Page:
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How Crystal Eastman Fought for Equality

Eastman was a women’s suffragist, labor reformer, and founder of the ACLU, but her work never quite took center stage.

Crystal Eastman (rear center) with activists at the National Woman’s Party headquarters (Courtesy of Library of Congress)

Who gets remembered, who gets lionized, in the history of leftist politics? Amy Aronson’s new biography of the feminist socialist reformer Crystal Eastman—the first full-length treatment of her life—grapples with this question up front. During the 1910s, Eastman was internationally famous, a firebrand speaker and leader in the fights for women’s suffrage, labor reform, international peace, and the preservation of civil liberties. She helped found the National Woman’s Party, the Woman’s Peace Party, the American Union Against Militarism, and the American Civil Liberties Union. She ran the important left-wing magazine The Liberator, was published in most of the prominent progressive journals of the era, and helped draft the Equal Rights Amendment. The Harlem Renaissance writer Claude McKay, whom she discovered and published in The Liberator, wrote that she embodied “all that was fundamentally fine, noble and genuine in American democracy.” Yet today, if she’s to be glimpsed anywhere, it’s in the shadows of the more famous leaders, writers, and public figures with whom she worked: everyone from Jane Addams to Woodrow Wilson, Alice Paul, John Reed, Roger Baldwin, Helen Keller, Ida B. Wells, and Leonard and Virginia Woolf.

Oxford University Press, 376 pp., $34.95

Aronson argues that it is this fleeting visibility—a cameo in every famous leftist life of the early twentieth century—that means Eastman plays a “walk-on” role where she should be a star. There are practical reasons for this sidelining: a patchy archive, a fading from public view in the 1920s, and a life cut short at the age of 48 by kidney damage from a childhood illness. But the wide range of her political commitments counted against her, as well, along with her insistence on seeing connections between issues that others wanted to keep separate. Aronson suggests that it was her “kaleidoscopic vision”—what we might now call an intersectional outlook—that meant no movement fully claimed her as its own.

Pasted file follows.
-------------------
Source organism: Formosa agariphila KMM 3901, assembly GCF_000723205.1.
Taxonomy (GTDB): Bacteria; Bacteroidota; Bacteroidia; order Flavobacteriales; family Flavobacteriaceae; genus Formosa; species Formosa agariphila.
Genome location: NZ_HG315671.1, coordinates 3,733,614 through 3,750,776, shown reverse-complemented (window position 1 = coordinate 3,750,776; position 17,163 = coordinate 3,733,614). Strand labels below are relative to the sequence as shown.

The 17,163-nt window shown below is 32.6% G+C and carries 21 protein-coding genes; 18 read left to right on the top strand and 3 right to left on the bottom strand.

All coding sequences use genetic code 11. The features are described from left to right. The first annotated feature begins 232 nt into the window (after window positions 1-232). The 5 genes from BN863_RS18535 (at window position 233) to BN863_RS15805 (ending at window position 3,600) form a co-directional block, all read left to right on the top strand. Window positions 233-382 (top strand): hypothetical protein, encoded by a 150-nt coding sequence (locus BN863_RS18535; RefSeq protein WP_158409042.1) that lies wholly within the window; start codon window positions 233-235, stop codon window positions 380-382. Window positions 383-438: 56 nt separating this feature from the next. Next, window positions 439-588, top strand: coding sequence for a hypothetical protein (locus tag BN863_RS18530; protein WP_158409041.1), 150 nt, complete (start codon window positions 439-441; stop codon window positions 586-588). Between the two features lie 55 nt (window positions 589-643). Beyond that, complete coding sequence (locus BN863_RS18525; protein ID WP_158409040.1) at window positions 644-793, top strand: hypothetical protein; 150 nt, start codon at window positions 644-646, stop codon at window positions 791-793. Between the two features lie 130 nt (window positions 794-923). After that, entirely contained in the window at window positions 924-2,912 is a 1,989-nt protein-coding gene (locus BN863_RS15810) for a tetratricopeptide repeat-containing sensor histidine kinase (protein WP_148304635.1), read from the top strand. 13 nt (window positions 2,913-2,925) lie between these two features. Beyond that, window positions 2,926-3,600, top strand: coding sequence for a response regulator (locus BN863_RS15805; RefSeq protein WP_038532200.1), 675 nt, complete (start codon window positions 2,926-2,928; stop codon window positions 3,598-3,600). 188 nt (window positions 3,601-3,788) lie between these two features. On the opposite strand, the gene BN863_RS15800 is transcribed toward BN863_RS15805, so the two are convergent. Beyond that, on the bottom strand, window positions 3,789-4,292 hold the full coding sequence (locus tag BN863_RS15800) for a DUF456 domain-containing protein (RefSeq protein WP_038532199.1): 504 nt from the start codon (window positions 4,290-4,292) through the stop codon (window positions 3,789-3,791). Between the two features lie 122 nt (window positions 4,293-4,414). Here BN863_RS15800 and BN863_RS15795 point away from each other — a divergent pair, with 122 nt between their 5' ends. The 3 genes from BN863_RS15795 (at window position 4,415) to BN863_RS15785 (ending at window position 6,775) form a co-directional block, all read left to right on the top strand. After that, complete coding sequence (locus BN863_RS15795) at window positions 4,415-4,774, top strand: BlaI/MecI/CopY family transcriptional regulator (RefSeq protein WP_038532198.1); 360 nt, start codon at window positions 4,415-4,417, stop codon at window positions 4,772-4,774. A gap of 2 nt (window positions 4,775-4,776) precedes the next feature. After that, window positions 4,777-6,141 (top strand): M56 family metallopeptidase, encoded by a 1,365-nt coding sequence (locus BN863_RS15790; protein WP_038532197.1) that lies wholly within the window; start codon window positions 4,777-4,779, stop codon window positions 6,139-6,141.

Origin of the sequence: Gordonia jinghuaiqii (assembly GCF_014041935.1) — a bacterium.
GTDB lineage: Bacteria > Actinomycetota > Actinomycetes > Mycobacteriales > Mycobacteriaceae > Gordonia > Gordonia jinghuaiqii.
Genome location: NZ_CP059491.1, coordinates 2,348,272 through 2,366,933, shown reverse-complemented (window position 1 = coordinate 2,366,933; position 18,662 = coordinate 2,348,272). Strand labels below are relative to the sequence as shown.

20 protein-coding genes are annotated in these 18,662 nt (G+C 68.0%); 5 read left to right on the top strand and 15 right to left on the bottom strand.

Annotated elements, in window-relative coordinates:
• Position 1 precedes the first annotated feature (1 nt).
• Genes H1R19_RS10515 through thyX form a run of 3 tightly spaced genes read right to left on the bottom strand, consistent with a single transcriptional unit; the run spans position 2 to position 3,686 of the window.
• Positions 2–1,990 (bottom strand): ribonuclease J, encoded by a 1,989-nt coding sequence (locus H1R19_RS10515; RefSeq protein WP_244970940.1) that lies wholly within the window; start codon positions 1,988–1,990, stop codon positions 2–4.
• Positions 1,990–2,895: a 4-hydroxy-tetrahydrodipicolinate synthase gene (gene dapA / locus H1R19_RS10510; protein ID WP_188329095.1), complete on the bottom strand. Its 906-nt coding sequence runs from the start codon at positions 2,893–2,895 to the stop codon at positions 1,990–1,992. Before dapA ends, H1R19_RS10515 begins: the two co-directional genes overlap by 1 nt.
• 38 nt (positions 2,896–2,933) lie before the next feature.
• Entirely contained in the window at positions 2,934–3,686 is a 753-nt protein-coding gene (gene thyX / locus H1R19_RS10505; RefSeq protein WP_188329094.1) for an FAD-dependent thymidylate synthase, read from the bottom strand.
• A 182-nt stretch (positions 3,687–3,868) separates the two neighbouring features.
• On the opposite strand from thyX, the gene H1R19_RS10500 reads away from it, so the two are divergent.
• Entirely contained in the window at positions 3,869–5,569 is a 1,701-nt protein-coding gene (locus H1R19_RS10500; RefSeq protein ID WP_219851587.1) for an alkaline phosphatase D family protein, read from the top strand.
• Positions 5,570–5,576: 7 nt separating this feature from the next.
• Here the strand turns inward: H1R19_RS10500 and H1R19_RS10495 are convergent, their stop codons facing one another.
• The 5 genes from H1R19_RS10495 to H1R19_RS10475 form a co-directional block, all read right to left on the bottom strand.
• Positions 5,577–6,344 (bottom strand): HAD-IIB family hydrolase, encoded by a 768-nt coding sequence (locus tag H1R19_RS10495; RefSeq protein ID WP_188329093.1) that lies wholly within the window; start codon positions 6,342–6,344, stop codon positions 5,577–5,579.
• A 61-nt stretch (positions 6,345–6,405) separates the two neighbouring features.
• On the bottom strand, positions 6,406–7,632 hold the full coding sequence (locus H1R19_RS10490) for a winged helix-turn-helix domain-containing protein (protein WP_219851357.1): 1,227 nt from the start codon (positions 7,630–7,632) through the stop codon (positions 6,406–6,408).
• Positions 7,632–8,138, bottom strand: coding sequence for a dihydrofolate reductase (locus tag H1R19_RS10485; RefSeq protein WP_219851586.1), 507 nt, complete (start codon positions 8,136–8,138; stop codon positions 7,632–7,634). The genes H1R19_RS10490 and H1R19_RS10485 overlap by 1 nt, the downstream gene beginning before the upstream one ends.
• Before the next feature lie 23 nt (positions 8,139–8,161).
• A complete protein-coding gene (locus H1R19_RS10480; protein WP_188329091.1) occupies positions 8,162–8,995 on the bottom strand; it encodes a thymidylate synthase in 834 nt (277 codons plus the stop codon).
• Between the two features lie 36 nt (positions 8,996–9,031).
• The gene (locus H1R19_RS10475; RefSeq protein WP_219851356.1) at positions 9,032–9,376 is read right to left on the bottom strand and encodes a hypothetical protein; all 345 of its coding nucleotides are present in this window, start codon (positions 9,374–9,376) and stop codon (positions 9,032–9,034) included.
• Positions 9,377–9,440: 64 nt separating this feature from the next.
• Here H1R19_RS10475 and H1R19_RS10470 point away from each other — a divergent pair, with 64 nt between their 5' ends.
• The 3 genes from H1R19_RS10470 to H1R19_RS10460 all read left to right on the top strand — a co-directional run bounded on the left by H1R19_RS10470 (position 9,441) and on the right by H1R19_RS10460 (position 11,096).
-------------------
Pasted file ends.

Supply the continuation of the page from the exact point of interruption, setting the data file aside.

And then, of course, there’s Max. Eastman’s younger brother outlived her by more than 40 years, giving him ample time to write his own story and shape both their legacies. The siblings were exceptionally close, and Max’s comment about the truth of Freud’s “incest barrier” taboo has only fueled biographers’ speculation about whether they breached it. Aronson, however, is more interested in outlining their professional intertwining, detailing Crystal’s central role in turning Max into one of the most visible journalists, editors, and public intellectuals of the twentieth century. She pushed him to launch the Men’s League for Woman Suffrage in 1909 and made the connections that vaulted him into his role as editor of the quintessential Greenwich Village socialist magazine The Masses. For most of the 1910s, they worked and often lived together and were known simply as “the Eastmans.”